What Did You Expect From The Vaccines?
In just a couple of weeks this year’s nominees for the Barclaycard Mercury Prize will be announced. This prize is given yearly for the Best British Album as chosen by a group of musicians and executives as an alternative to the regular Brit Awards. The early frontrunner to win the prize is PJ Harvey for her album Let England Shake. Other names mentioned as being good bets are Wild Beasts, James Blake, and the ubiquitous Adele. Last year I correctly predicted the winner would be the xx, and that wasn’t a big shock. But this year I’m rooting for a dark horse. I’m looking for an upset so big, it’ll make Radiohead’s OK Computer losing to RoniSize’s New Forms look like a good call. That’s right folks. The Vaccines should win this years Mercury Prize.
Now, granted, it has a lot working against it. Let England Shake was released in February but feels like it’s been out for a year, so the panelists have had plenty of time to digest the album. The Vaccines record came out a month later, (it’s only been out a few weeks in the states) and on the surface it doesn’t scream greatness. It’s definitely an album that needs to be listened to more than once. Often I find that in it’s simplicity it says much more than anything James Blake has done. The Vaccine’s also haven’t taken hold on the pop charts like superstar Adele. Not that the Mercury Prize panel is overly concerned with hitmakers. In 1996 they chose Pulp’s album Different Class over radio-friendly sensations Oasis and Mark Morrison (not to mention a great album by Manic Street Preachers).
Another thing about The Vaccine’s album that may force the panel to shy away is the fact that there is nothing quintessentially British about it. In fact, the only way I could tell it was a British album at all was that at times it sounded as though they were melding Coldplay and The Cribs together to create their sound. There aren’t any obvious references to life in England or any references at all that would make one think, “Jesus, this guy is British as hell.”
It’s this universal relatability that I enjoy most about What Did You Expect From The Vaccines? You don’t have to be British or Scottish to understand the songs because they’re about things everyone goes through. The Vaccines aren’t the only band making brilliant music that appeals to the masses, but they seem to be doing it in such a basic form that makes me believe anyone is capable of making great music.
Most of the highlights from the album come in the second half of the record. “Wrecking Bar (Ra Ra Ra)” is a great starter to get you into the groove The Vaccines create. The lyrics on this, and most of the songs, are highly repetitive. The beginning of the album is more of a straight-ahead party album. Big hooks and choruses outweighing the lyrical content on that first track. But the album takes a turn from Ramones-style rock to a more introverted style that I find quite compelling almost immediately.
Tracks 2 and 3 deal with loss and regret (or lack thereof) after a breakup. No new ground is broken here, but the music and honest lyrics make for really strong songs. The third one, “A Lack of Understanding,” is one of my favorites from the record. An awkward meeting between former lovers leads the scorned one to ask some biting questions:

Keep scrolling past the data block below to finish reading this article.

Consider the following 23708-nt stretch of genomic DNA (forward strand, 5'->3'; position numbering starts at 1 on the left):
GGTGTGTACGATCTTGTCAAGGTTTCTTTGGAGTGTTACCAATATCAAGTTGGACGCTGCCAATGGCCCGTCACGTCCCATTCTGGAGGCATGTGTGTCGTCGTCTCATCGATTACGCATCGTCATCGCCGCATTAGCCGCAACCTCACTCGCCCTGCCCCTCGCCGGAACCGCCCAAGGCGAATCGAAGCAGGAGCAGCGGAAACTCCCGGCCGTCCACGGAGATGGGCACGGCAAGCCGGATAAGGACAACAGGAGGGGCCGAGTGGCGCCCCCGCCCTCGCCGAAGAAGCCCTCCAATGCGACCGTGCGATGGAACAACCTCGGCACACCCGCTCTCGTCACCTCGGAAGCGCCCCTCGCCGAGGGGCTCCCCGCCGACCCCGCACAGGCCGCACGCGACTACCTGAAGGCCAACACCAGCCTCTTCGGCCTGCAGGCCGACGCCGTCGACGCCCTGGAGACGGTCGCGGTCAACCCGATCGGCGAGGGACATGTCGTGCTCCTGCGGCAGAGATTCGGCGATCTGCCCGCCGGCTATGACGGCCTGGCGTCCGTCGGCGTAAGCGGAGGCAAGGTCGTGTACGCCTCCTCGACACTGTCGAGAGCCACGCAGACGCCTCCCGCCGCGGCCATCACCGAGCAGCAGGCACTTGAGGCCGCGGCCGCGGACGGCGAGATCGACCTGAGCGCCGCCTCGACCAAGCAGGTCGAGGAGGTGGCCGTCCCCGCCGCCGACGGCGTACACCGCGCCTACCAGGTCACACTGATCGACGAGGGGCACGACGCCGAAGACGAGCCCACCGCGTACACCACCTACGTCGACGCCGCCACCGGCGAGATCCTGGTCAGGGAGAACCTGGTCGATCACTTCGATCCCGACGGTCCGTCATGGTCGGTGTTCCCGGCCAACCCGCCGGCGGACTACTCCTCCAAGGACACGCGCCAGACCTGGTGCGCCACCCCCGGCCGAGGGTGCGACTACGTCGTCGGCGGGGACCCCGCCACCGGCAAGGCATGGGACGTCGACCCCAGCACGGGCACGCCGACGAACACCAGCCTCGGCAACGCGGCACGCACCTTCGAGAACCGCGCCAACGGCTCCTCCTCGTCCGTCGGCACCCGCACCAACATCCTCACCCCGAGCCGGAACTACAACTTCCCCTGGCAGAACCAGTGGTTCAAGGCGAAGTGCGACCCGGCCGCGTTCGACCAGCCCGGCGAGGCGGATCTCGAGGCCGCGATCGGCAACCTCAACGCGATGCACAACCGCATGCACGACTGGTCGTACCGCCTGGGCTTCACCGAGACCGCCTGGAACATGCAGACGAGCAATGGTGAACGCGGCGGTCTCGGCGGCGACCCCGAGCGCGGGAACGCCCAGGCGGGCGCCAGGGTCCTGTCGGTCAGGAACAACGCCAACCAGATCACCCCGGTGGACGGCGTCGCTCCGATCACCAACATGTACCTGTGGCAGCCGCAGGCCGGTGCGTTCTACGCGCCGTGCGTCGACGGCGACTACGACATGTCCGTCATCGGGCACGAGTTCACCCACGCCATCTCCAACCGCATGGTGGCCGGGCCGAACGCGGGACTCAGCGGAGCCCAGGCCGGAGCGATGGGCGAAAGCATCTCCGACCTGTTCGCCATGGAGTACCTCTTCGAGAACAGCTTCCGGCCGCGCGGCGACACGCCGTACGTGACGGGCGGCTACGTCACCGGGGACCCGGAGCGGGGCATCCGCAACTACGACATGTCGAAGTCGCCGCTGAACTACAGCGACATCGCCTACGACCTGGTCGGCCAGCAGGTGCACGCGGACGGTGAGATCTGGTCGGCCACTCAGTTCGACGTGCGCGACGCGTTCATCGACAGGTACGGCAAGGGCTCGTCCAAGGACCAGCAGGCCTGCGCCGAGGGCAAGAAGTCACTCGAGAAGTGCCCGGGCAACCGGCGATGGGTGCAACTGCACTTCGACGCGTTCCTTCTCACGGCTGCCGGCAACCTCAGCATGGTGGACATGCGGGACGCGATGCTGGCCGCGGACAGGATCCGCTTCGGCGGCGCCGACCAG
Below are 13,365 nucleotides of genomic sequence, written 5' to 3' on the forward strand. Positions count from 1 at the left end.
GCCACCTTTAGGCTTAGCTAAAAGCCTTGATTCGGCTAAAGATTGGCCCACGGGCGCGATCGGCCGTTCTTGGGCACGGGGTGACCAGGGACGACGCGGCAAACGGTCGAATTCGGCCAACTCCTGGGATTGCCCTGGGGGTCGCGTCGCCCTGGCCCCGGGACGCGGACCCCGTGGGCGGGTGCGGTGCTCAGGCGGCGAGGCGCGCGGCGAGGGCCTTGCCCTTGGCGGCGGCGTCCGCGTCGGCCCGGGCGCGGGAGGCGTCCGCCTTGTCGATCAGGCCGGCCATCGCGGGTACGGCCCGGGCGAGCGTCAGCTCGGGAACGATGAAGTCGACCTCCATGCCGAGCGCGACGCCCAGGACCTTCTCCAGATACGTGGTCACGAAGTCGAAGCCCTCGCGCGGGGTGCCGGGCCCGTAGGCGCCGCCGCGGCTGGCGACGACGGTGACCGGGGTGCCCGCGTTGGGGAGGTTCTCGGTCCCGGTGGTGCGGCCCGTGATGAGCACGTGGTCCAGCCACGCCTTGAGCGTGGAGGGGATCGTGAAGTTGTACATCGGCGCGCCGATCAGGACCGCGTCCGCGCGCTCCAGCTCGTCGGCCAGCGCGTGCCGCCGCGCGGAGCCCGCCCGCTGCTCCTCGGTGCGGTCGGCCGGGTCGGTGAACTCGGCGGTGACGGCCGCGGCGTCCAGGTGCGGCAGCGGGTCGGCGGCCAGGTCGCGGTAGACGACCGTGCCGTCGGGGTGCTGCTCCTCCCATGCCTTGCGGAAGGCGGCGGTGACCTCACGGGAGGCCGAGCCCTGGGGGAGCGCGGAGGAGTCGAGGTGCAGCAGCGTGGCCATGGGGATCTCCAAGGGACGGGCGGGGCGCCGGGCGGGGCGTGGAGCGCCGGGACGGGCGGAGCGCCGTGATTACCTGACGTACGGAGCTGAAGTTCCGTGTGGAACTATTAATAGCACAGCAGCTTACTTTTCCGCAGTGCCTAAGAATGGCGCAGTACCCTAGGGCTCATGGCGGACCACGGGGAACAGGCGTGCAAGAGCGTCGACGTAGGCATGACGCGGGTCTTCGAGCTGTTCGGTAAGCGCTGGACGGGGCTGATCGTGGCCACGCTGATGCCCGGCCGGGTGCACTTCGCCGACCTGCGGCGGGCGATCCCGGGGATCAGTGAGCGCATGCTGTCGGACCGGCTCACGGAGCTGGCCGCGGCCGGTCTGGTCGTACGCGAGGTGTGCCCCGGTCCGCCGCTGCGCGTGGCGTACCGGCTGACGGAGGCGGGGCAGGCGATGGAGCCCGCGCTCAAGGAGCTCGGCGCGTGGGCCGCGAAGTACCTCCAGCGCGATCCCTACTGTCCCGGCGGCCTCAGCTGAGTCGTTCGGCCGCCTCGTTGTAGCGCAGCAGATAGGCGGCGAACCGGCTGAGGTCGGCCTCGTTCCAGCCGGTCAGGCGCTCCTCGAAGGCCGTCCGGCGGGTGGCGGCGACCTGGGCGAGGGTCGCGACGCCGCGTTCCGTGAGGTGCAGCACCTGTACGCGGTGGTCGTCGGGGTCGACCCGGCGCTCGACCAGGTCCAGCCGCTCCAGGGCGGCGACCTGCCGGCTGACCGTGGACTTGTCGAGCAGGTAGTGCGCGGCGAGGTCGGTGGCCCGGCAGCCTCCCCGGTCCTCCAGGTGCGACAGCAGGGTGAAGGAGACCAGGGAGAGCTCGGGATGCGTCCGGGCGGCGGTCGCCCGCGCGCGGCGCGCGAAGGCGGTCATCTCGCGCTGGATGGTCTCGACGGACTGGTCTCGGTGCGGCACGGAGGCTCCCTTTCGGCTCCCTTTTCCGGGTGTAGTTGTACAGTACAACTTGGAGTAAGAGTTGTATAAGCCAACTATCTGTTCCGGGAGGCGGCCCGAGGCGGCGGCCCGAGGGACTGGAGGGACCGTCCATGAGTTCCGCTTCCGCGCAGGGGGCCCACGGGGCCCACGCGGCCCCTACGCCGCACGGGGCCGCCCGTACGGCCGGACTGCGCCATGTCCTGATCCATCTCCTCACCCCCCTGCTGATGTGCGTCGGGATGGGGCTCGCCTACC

How’s it been for you?
Does it feel like a lifetime too?
What would you do now in light of it all?
Are you ready, are you ready, are you ready for this?
Should I shake your hand or should I give you a kiss?
Is this everything you always hoped it would be?
The middle of the record is my least favorite section, though the songs are still fun and more than listenable. The last five songs are the real meat to tear into, starting with the song “Post Breakup Sex.” It’s been in the charts in the UK already, and if it ever got played on the airwaves here in the states, I think people would respond favorably. The music is guitar-driven, but light enough so as to not cast too gloomy a feeling over an already dark song.
The final song on the album, “Family Friend,” is one that I find endlessly interesting. Reading the lyrics and listening to the song, I’m pretty sure I get it, but I could be wrong. It seems to be about a friend trying to help someone cope with sexual abuse, but maybe I’m hearing things at the surface and not really comprehending. It’s strangely a very sweet song, comforting in a way.
What Did You Expect From The Vaccines? turns out to be exactly the opposite of what I had expected. The NME hype machine has been in full effect on this band, due to some prior notoriety for lead singer Justin Young, who used to perform under the name Jay Jay Pistolet. Guitarist Freddie Cowan is also known because his brother is in another good band, The Horrors. So when I picked up the album, I was expecting another retread of Whater People Say I Am, That’s What I’m Not. This record is definitely not that, and I am forever grateful.
The Vaccines will be hitting stages in the US this summer, appearing at festivals like Lollapalooza, and touring with the band Tennis. I have tickets to their Lolla aftershow at Schubas, which is now sold out. If you get the opportunity, pick up this record (only 6.99 on iTunes) and listen to it all the way through a couple times. I doubt you’ll be asking for your money back.
On a sidenote, there’s another band from the UK that doesn’t get enough exposure, so I’m tacking them on here at the end, because there are a couple songs by The Vaccines that remind me of them. That band is We Were Promised Jetpacks. Go to YouTube and check them out a bit. They’re working on their next album right now, so soon I’ll be able to hear some new songs. I’ve been listening to the 17 or so tracks I have now for the past three years.